A lot of soil is covered here, but it has largely leaked out. For example, what Malcolm describes as a "new paradigm" – the phenomenon of largely positive portrayals of the Ottoman Empire in the 16th century, which results in part from contacts made through the Franco-Ottoman alliance – is not a new argument, and it was dealt with, among others, by Christine Isom-Verhaaren and Pascale Barthe.
Palmira Brummett's book is a book that shows convincingly how Europe's attitude towards the Ottomans changes through texts, maps and pictures Mapping the Ottomans: Sovereignty, Territory, and Identity in the Early Modern Mediterranean (2015), which is strangely lacking in Malcolm's bibliography. Brummett has broken the dividing lines between "Ottoman Studies" and "European Studies". Malcolm decides to keep the barriers high and focus on the European perspective instead of considering the impact of intercultural encounters. As he made clear in his preface, "it is a study of the political thinking of the West about Islam and the Ottoman Empire in the early modern period, not a study of Islam and the Ottoman Empire itself". Can they be separated so cleanly?
While Useful enemies With some insight into European political thinking about the Ottomans, it would have benefited from anchoring this science in the context of the interactions between the Ottomans and Western Europe. Certainly, as Malcolm argues, European science about the Ottoman Empire had utility in reflecting European fears about changes in his own societies. Much of it was driven by real curiosity. At the same time, it is important to remember the connections between oriental science, state patronage and state politics.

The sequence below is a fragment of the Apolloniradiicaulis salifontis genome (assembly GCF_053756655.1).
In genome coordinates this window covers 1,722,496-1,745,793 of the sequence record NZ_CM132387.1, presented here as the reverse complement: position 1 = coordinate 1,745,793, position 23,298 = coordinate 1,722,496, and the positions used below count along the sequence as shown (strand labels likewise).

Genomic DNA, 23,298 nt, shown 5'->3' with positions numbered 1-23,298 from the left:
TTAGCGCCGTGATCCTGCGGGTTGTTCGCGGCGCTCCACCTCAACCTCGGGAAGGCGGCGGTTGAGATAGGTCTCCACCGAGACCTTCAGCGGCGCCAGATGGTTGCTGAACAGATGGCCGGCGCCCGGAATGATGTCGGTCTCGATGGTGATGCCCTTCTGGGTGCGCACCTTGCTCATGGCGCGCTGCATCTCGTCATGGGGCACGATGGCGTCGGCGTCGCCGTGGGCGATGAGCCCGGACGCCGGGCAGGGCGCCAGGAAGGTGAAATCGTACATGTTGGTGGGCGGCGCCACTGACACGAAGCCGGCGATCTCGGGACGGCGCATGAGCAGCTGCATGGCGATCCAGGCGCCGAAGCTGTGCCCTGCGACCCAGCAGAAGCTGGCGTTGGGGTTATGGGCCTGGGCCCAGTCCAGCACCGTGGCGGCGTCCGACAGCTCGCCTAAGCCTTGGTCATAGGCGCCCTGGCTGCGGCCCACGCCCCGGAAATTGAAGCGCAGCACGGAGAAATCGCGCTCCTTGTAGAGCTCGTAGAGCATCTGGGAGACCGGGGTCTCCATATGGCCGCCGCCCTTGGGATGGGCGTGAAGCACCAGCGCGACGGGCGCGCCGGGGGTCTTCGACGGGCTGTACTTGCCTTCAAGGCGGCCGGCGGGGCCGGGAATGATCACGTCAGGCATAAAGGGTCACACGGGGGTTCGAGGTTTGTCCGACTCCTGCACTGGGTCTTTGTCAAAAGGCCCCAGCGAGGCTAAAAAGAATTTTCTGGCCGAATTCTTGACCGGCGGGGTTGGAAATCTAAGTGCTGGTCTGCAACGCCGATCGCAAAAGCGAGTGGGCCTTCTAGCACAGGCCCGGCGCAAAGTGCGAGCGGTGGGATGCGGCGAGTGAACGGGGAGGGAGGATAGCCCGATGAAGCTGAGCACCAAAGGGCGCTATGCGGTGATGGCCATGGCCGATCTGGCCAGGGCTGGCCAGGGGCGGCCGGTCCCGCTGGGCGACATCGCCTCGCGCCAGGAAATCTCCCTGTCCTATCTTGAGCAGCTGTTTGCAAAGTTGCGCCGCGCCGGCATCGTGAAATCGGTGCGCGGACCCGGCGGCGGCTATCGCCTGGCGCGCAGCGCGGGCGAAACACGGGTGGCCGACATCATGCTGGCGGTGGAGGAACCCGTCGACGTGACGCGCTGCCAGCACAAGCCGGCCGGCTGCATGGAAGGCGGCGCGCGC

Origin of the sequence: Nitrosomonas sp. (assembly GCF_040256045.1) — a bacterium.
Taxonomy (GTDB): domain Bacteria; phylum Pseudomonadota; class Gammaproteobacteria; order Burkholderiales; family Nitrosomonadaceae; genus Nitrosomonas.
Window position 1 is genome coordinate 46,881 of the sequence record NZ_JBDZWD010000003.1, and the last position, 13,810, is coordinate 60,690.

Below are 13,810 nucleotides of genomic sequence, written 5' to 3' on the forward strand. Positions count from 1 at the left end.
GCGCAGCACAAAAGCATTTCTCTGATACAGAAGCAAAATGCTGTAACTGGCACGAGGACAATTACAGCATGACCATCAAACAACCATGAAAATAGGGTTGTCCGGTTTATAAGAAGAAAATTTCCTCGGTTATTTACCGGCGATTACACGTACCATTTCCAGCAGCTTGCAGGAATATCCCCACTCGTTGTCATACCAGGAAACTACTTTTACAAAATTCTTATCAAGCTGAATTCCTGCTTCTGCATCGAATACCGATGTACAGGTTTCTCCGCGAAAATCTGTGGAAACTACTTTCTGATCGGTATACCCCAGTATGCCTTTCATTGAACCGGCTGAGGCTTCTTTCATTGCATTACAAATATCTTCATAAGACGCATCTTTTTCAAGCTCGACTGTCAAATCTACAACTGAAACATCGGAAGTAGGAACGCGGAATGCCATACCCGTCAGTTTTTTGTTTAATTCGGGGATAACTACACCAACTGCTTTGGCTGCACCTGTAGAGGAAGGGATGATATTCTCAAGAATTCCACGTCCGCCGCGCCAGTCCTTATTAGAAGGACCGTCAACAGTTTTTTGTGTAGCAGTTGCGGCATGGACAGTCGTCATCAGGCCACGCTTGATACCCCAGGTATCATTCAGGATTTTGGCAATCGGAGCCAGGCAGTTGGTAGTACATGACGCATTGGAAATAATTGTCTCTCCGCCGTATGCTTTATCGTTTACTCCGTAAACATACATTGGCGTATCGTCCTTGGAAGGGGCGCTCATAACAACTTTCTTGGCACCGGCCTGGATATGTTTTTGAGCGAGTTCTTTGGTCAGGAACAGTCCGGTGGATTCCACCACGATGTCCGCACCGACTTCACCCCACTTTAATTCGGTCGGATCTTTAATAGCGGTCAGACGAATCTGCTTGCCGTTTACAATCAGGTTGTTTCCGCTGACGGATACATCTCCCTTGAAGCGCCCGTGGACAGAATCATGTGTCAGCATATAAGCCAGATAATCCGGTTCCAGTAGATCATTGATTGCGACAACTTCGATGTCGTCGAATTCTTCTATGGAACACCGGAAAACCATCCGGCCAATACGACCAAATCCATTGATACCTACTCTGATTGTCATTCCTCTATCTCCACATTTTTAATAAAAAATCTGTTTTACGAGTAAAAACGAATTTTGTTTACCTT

The goals of Katib Çelebi and d’Herbelot in creating bibliographic encyclopedias of the Islamic world were different. Influential orientalists, especially from France, were not only scholars of literature and philology, but also agents of a state. Useful enemies ignores the fact that the knowledge acquired has been incorporated into strategies and approaches that, particularly in the case of France, are increasingly aimed at exercising power and control in the Mediterranean and beyond. Scholars like de la Croix, who accompanied a French military force on their campaign in North Africa a century before Bonaparte's invasion of Egypt, destroy the illusion of innocent, inward-looking scholarship and make the close relationship between early modern knowledge, power and knowledge clear.
Useful enemies: Islam and the Ottoman Empire in Western political thought, 1450-1750
Oxford 512pp £ 25
Michael Talbot is a history lecturer at the University of Greenwich.